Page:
Sixty-four teams will open NCAA Tournament play over the next two days looking to avoid a dreaded phrase. Nobody wants to be "one and done" come March. But for Missouri, the Tigers have already avoided that tag in one sense.
"I'm sure a lot of people that saw our team last year and saw what we were losing last year, did not expect to see us here. They did not. And I know that. I've heard it from a lot of guys," Mike Anderson said. "I guess the gratification is that these guys have worked extremely hard to become a team that's put itself in position to play in the NCAAs.
"I think it makes a statement. It's a program. It's not one of those one and done."
After going 34-and-28 through his first two seasons at Missouri, Anderson missed the post-season each time. That ran to five Missouri's string of seasons missing the NCAA Tournament. There were two NIT bids in that stretch (both one and dones under Quin Snyder), but college basketball programs don't set out in October to make the NIT.
The 2008-09 season saw Mizzou return to national prominence. The Tigers won a school-record 31 games, the Big 12 conference tournament and fell just one step short of the first Final Four in school history. Anderson then saw his top three scorers and top two rebounders graduate. And the doubters came out in droves.
"Before this season started, a lot of people, they had no idea what this team was going to be about," Anderson said. "I just knew we had some nice pieces. The ownership and the leadership just had to step forward."
The leadership came in the form of another trio of seniors. J.T. Tiller is constantly called the team's "heart and soul" by his coach. Zaire Taylor won three games with shots in the final 30 seconds, including a buzzer-beater in overtime at Iowa State that might be the main reason Missouri is still playing. And Keith Ramsey leads the team in rebounding while averaging more than 35 minutes a game since Justin Safford went down with a knee injury.
But the pieces on this team have more to do with the youth. In 2008, Anderson signed five high school players to go with Ramsey in his first full recruiting class at Mizzou. Laurence Bowers and Kim English are now starters. Marcus Denmon is the first player off the bench. Those three sophomores are Missouri's three leading scorers. And Steve Moore and Miguel Paul average 10 and 12 minutes a game, respectively, and have come up big at times throughout the season.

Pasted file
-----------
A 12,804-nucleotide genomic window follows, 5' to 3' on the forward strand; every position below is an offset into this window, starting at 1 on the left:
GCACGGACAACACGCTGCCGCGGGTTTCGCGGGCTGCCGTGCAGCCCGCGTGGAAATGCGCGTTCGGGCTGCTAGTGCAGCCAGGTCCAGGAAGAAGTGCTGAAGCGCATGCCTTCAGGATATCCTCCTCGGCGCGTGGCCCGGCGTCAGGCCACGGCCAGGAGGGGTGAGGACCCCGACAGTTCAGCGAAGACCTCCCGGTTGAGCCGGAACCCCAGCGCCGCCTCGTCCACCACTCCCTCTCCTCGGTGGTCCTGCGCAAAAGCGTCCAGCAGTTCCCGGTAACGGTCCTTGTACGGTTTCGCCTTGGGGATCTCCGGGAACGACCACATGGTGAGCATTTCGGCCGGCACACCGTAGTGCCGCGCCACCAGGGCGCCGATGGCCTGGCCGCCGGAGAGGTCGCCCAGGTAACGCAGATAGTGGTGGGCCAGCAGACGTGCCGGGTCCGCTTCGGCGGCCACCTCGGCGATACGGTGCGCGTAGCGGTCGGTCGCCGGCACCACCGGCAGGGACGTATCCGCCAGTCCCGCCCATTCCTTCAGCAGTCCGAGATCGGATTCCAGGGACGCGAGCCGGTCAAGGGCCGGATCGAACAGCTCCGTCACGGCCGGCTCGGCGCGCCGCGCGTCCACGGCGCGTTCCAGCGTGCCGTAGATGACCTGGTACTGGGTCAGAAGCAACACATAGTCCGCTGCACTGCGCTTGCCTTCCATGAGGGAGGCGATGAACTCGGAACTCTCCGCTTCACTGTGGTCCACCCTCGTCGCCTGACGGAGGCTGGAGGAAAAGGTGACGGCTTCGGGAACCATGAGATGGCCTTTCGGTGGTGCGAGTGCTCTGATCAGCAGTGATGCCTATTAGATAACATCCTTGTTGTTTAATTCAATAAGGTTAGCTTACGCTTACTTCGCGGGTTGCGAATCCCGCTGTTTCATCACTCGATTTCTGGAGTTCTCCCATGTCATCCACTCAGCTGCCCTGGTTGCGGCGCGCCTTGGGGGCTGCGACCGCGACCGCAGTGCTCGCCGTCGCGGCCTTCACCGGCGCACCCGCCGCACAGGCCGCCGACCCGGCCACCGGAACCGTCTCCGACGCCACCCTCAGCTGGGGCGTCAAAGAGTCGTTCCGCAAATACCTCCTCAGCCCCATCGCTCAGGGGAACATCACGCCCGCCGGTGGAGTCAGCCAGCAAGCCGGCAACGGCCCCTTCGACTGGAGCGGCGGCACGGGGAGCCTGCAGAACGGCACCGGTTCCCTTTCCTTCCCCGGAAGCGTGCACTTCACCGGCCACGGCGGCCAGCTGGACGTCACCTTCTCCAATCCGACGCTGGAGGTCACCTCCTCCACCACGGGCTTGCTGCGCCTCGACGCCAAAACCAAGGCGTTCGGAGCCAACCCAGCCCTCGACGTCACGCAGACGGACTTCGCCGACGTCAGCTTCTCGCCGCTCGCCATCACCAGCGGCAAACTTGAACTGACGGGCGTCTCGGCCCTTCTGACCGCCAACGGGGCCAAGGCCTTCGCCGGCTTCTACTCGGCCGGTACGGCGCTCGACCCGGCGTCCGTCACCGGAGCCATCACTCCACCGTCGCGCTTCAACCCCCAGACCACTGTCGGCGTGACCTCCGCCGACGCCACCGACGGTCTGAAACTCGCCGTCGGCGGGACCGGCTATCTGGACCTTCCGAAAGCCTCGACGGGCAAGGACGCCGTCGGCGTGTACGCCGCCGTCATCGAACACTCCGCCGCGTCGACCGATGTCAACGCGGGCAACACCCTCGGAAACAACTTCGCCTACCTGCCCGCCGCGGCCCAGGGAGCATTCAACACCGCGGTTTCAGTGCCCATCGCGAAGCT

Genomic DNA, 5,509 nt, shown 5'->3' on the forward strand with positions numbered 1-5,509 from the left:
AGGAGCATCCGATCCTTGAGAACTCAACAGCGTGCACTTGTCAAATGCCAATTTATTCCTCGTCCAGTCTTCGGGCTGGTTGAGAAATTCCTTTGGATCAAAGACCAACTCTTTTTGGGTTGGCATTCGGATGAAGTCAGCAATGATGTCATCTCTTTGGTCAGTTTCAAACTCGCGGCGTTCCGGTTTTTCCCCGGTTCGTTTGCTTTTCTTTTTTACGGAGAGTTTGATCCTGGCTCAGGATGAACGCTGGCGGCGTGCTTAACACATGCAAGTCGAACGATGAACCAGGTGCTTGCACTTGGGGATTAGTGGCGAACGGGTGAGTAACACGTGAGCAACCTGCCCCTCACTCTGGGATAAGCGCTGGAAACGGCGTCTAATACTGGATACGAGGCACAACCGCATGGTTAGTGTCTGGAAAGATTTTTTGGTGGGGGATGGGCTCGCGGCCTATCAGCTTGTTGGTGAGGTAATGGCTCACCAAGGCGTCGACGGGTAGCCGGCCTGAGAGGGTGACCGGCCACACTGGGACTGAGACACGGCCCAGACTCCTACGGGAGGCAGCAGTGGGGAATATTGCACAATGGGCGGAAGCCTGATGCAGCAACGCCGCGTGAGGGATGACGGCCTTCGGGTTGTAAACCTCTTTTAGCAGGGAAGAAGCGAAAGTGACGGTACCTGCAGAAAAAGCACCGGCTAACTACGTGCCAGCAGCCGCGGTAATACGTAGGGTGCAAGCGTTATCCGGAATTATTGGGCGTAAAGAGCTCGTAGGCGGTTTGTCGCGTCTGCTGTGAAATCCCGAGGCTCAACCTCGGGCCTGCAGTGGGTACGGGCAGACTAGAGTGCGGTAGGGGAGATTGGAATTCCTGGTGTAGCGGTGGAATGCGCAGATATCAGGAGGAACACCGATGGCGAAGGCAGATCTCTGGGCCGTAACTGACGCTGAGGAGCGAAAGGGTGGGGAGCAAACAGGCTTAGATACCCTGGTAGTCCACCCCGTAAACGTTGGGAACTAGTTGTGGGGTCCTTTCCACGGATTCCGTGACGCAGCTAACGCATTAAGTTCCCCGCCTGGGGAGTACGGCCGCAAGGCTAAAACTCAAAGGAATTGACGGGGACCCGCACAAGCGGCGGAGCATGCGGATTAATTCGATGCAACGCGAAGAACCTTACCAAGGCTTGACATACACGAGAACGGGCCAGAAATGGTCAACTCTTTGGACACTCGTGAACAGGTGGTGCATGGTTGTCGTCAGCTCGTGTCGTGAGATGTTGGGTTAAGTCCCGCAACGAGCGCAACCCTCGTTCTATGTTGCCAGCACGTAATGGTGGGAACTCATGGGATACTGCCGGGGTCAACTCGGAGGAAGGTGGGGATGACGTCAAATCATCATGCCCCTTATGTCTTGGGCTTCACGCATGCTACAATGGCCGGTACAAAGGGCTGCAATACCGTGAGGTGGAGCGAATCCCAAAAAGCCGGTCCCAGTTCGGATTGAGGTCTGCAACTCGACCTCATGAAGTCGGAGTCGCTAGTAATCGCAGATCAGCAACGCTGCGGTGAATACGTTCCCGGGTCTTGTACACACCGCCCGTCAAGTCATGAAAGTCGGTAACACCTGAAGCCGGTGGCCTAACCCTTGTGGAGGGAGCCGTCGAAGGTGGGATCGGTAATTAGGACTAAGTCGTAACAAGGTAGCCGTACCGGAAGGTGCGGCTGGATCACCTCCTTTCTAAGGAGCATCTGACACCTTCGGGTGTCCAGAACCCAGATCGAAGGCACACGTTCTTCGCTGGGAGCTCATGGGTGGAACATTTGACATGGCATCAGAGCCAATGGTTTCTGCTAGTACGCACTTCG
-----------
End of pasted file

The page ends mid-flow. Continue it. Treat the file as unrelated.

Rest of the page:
As a whole, the sophomore class averages 38.5 points, about half of Missouri's total. The group chips in 14.3 rebounds, 5.8 assists and 4.3 steals a night.
"I think they got a taste of the success that took place last year...They got a sampling of it and of course this year they got an even bigger dosage of it and they learned along the way," Anderson said. "They came in here, they came from winning programs but then when you come to the collegiate level and you're part of an Elite Eight team, I think that's special."
The sophomore class contributed plenty during that run. English's two free throws to help beat Marquette and Denmon's 70-foot bomb to beat the first-half buzzer against Memphis stood out. But the Elite Eight run belonged mostly to Leo Lyons, DeMarre Carroll and Matt Lawrence. This season, those sophomores have not only contributed, but have led the way.
"All of us come from a program that was winning in high school. I think we've been very vital to the program and hopefully we can continue to do that for the next two years," Bowers said. "Not too many players make the NCAA Tournament all four years. I know as a sophomore class, that's our goal."
It is a goal that, two years ago, seemed absurd at best. The Tigers hadn't been in the field for five seasons. They'd made more headlines off the court than they had on it. But Anderson stayed the course and the Tigers are preparing for their second straight shot to play for a national championship.
"That's what I talked about coming in here at the University of Missouri. That I want a program. I don't want a fly by night, one and done or just a fad," Anderson said. "The numbers tell it all and I think it's something that will continue. I think from a recruiting standpoint, it only continues to add value to what your program is all about."
Suddenly, what Anderson's program is about is winning. It's about making the tournament. It's about competing with the best teams in America. It's about making headlines for basketball, not breaking the rules or the law. It's about restoring a once proud--but badly tarnished--tradition.
Now that's a statement.
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